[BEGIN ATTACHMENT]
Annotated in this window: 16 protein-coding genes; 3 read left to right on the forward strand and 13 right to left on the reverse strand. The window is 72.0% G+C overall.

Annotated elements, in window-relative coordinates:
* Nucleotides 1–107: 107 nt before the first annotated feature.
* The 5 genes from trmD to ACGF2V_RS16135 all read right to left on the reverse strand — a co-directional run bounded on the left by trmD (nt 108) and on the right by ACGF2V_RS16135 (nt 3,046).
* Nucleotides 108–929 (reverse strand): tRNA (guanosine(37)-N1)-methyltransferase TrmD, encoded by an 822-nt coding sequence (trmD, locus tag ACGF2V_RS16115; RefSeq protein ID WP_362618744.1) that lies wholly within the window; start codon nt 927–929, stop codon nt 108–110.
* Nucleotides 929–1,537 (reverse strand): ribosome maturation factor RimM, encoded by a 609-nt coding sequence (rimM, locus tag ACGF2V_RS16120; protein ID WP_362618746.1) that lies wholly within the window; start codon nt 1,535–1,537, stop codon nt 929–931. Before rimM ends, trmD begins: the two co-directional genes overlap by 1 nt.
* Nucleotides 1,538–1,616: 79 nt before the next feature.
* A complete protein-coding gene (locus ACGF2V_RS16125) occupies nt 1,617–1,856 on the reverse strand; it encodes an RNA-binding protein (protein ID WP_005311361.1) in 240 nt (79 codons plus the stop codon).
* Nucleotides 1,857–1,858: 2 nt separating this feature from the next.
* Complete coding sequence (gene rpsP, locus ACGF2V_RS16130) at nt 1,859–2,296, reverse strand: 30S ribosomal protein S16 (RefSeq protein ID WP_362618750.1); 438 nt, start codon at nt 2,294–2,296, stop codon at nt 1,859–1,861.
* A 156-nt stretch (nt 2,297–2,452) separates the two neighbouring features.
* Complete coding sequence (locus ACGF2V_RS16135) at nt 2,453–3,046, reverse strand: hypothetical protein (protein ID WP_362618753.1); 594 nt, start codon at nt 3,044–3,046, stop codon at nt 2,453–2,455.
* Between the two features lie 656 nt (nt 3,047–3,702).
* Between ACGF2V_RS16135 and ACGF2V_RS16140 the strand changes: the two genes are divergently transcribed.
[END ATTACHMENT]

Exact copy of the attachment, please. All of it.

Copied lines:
Annotated in this window: 16 protein-coding genes; 3 read left to right on the forward strand and 13 right to left on the reverse strand. The window is 72.0% G+C overall.

Annotated elements, in window-relative coordinates:
* Nucleotides 1–107: 107 nt before the first annotated feature.
* The 5 genes from trmD to ACGF2V_RS16135 all read right to left on the reverse strand — a co-directional run bounded on the left by trmD (nt 108) and on the right by ACGF2V_RS16135 (nt 3,046).
* Nucleotides 108–929 (reverse strand): tRNA (guanosine(37)-N1)-methyltransferase TrmD, encoded by an 822-nt coding sequence (trmD, locus tag ACGF2V_RS16115; RefSeq protein ID WP_362618744.1) that lies wholly within the window; start codon nt 927–929, stop codon nt 108–110.
* Nucleotides 929–1,537 (reverse strand): ribosome maturation factor RimM, encoded by a 609-nt coding sequence (rimM, locus tag ACGF2V_RS16120; protein ID WP_362618746.1) that lies wholly within the window; start codon nt 1,535–1,537, stop codon nt 929–931. Before rimM ends, trmD begins: the two co-directional genes overlap by 1 nt.
* Nucleotides 1,538–1,616: 79 nt before the next feature.
* A complete protein-coding gene (locus ACGF2V_RS16125) occupies nt 1,617–1,856 on the reverse strand; it encodes an RNA-binding protein (protein ID WP_005311361.1) in 240 nt (79 codons plus the stop codon).
* Nucleotides 1,857–1,858: 2 nt separating this feature from the next.
* Complete coding sequence (gene rpsP, locus ACGF2V_RS16130) at nt 1,859–2,296, reverse strand: 30S ribosomal protein S16 (RefSeq protein ID WP_362618750.1); 438 nt, start codon at nt 2,294–2,296, stop codon at nt 1,859–1,861.
* A 156-nt stretch (nt 2,297–2,452) separates the two neighbouring features.
* Complete coding sequence (locus ACGF2V_RS16135) at nt 2,453–3,046, reverse strand: hypothetical protein (protein ID WP_362618753.1); 594 nt, start codon at nt 3,044–3,046, stop codon at nt 2,453–2,455.
* Between the two features lie 656 nt (nt 3,047–3,702).
* Between ACGF2V_RS16135 and ACGF2V_RS16140 the strand changes: the two genes are divergently transcribed.